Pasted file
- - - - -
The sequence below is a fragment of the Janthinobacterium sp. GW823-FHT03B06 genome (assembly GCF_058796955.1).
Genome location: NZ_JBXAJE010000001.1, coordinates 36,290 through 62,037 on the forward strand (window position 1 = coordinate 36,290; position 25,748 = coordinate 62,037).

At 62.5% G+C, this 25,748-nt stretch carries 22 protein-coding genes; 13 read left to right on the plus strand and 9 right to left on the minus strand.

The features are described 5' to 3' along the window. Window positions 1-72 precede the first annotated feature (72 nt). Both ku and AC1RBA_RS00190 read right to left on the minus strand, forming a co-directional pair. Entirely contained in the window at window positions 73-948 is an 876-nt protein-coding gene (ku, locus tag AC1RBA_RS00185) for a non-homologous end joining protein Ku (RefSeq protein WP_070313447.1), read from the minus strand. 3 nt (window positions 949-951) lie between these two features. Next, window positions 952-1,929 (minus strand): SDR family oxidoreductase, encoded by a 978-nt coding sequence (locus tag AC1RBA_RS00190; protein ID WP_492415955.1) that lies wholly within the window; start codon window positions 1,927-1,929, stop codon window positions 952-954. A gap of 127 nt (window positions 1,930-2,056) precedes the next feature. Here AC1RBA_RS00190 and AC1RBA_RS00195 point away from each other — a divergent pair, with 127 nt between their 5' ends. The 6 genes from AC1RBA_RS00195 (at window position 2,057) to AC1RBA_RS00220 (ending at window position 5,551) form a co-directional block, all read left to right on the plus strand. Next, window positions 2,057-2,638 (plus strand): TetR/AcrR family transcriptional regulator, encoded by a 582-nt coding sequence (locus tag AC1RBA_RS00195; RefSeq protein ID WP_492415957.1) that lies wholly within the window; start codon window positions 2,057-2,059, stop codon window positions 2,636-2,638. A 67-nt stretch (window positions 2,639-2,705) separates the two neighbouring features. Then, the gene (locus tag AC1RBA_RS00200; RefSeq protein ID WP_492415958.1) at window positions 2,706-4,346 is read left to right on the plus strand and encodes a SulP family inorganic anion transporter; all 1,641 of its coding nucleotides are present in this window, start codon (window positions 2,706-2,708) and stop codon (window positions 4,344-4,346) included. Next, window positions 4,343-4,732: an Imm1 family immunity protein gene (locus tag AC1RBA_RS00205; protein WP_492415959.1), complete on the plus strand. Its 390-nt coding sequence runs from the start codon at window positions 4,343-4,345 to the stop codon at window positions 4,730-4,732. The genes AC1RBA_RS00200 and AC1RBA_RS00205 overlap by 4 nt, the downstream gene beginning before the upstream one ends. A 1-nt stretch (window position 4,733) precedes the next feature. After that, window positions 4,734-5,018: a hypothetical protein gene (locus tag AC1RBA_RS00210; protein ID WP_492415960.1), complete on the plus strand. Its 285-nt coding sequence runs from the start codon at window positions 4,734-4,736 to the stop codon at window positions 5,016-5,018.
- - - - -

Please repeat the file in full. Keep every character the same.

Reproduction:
The sequence below is a fragment of the Janthinobacterium sp. GW823-FHT03B06 genome (assembly GCF_058796955.1).
Genome location: NZ_JBXAJE010000001.1, coordinates 36,290 through 62,037 on the forward strand (window position 1 = coordinate 36,290; position 25,748 = coordinate 62,037).

At 62.5% G+C, this 25,748-nt stretch carries 22 protein-coding genes; 13 read left to right on the plus strand and 9 right to left on the minus strand.

The features are described 5' to 3' along the window. Window positions 1-72 precede the first annotated feature (72 nt). Both ku and AC1RBA_RS00190 read right to left on the minus strand, forming a co-directional pair. Entirely contained in the window at window positions 73-948 is an 876-nt protein-coding gene (ku, locus tag AC1RBA_RS00185) for a non-homologous end joining protein Ku (RefSeq protein WP_070313447.1), read from the minus strand. 3 nt (window positions 949-951) lie between these two features. Next, window positions 952-1,929 (minus strand): SDR family oxidoreductase, encoded by a 978-nt coding sequence (locus tag AC1RBA_RS00190; protein ID WP_492415955.1) that lies wholly within the window; start codon window positions 1,927-1,929, stop codon window positions 952-954. A gap of 127 nt (window positions 1,930-2,056) precedes the next feature. Here AC1RBA_RS00190 and AC1RBA_RS00195 point away from each other — a divergent pair, with 127 nt between their 5' ends. The 6 genes from AC1RBA_RS00195 (at window position 2,057) to AC1RBA_RS00220 (ending at window position 5,551) form a co-directional block, all read left to right on the plus strand. Next, window positions 2,057-2,638 (plus strand): TetR/AcrR family transcriptional regulator, encoded by a 582-nt coding sequence (locus tag AC1RBA_RS00195; RefSeq protein ID WP_492415957.1) that lies wholly within the window; start codon window positions 2,057-2,059, stop codon window positions 2,636-2,638. A 67-nt stretch (window positions 2,639-2,705) separates the two neighbouring features. Then, the gene (locus tag AC1RBA_RS00200; RefSeq protein ID WP_492415958.1) at window positions 2,706-4,346 is read left to right on the plus strand and encodes a SulP family inorganic anion transporter; all 1,641 of its coding nucleotides are present in this window, start codon (window positions 2,706-2,708) and stop codon (window positions 4,344-4,346) included. Next, window positions 4,343-4,732: an Imm1 family immunity protein gene (locus tag AC1RBA_RS00205; protein WP_492415959.1), complete on the plus strand. Its 390-nt coding sequence runs from the start codon at window positions 4,343-4,345 to the stop codon at window positions 4,730-4,732. The genes AC1RBA_RS00200 and AC1RBA_RS00205 overlap by 4 nt, the downstream gene beginning before the upstream one ends. A 1-nt stretch (window position 4,733) precedes the next feature. After that, window positions 4,734-5,018: a hypothetical protein gene (locus tag AC1RBA_RS00210; protein ID WP_492415960.1), complete on the plus strand. Its 285-nt coding sequence runs from the start codon at window positions 4,734-4,736 to the stop codon at window positions 5,016-5,018.